The Seattle Times news publication FINALLY got with the program.
Gone are the days of us being referred to as “negroes” or “coloreds” haphazardly in the press. Can you guess which name they’re now using to identify members of the African Diaspora?
Black, of course! It’s now officially standard practice (per the Times’ style guide) that when any writer moves to address our people as a group, culture, or ethnicity they’ll be sure it’s with a capital ‘B’ as a measure of intentional respect.
Here’s why that’s important...
For so long, use of dehumanizing terms meant to degrade made adoption of the term “African-American” seem admirable and ambitious! But that was before a priority was placed on elevating the experiences and viewpoints of not just American-born members of the Diaspora, but those of other backgrounds as well.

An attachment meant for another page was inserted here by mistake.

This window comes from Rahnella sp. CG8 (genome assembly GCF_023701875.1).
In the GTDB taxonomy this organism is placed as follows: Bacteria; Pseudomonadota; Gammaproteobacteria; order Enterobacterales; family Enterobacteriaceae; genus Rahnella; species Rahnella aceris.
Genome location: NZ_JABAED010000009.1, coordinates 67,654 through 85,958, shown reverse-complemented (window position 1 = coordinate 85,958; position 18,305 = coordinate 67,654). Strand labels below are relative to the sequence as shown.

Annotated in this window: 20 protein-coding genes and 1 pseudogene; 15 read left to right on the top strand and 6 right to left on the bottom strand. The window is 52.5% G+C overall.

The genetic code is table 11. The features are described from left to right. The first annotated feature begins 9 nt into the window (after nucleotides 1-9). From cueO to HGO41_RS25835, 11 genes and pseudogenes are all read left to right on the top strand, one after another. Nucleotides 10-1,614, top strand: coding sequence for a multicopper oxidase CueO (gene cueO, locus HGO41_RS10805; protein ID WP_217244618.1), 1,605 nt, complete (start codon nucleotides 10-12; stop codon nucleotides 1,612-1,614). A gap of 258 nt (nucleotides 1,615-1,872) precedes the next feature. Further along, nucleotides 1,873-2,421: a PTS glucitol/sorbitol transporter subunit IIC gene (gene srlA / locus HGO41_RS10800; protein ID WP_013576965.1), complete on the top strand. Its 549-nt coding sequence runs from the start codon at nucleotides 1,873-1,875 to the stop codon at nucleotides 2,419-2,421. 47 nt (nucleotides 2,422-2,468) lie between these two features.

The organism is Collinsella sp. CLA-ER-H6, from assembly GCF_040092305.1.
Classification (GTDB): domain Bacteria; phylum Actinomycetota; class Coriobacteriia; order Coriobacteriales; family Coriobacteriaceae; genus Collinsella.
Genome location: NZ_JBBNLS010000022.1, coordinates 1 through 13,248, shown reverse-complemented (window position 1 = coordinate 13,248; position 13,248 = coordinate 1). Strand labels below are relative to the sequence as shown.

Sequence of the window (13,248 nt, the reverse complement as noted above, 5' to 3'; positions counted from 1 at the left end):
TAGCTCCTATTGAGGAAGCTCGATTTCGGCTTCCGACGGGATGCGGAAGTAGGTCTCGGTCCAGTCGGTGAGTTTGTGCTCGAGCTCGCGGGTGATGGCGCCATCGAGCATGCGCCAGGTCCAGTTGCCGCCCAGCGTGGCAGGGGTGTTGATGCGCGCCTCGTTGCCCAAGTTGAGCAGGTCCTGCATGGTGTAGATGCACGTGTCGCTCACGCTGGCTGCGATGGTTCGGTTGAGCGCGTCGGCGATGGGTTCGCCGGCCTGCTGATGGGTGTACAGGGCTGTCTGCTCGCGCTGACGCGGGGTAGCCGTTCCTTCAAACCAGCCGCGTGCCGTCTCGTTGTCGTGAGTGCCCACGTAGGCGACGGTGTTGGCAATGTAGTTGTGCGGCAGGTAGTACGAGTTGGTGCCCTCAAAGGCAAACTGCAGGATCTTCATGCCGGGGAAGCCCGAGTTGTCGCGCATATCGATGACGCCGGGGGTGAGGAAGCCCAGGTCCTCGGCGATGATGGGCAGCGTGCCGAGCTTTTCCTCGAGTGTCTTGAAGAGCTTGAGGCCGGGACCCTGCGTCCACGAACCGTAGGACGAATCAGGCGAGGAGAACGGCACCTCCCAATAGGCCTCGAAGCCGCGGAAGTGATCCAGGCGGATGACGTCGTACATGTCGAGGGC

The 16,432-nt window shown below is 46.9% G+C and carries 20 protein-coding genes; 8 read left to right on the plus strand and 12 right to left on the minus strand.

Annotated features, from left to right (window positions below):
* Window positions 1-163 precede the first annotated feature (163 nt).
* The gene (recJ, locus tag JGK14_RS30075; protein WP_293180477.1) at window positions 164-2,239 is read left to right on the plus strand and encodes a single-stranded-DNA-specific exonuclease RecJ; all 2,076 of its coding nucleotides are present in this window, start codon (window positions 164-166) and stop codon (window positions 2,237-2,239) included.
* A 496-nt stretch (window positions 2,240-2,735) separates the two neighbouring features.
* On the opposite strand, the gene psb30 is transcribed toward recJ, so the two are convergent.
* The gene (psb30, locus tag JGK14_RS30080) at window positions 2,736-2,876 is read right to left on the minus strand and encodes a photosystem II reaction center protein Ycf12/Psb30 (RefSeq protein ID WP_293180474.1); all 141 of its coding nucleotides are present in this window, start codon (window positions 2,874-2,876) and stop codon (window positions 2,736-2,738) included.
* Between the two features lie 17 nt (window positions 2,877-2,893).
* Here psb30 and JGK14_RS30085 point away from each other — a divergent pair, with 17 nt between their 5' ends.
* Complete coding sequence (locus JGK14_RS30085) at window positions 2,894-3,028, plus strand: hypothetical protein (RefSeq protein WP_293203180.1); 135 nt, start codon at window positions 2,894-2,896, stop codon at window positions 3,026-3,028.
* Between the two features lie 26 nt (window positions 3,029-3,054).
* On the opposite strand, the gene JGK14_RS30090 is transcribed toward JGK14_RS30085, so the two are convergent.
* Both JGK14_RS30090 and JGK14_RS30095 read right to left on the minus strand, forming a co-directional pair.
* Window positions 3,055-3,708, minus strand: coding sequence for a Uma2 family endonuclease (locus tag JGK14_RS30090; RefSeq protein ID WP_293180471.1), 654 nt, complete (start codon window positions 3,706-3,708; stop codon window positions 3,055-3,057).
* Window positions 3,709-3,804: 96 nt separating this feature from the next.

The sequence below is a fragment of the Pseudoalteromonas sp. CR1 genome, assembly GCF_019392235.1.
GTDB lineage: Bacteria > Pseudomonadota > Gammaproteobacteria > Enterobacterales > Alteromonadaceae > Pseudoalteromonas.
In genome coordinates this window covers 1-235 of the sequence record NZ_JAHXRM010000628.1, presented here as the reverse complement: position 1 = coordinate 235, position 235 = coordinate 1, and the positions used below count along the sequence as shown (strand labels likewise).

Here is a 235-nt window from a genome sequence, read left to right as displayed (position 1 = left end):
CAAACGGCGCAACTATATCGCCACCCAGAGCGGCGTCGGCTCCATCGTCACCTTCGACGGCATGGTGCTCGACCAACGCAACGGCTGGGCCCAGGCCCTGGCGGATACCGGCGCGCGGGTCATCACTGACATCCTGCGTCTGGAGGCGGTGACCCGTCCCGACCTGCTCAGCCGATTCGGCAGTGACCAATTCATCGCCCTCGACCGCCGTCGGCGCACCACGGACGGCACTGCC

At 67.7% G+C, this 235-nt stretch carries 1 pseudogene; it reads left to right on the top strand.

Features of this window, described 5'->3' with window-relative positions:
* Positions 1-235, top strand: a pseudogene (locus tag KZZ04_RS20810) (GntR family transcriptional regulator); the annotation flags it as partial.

Therefore, the use of capitalized ‘Black’ establishes a respectful and informed tone and emphasizes inclusivity. This should be a priority for all outlets who want to get the facts straight.
To be clear, the Seattle Times didn’t ORIGINATE this editorial standard by any means.
Publications like PushBlack have been doing this for many years now.
But in the interest of emphasizing how things OUGHT to be, the Seattle Times clearly took note that the Black press’ position is one to model its content after!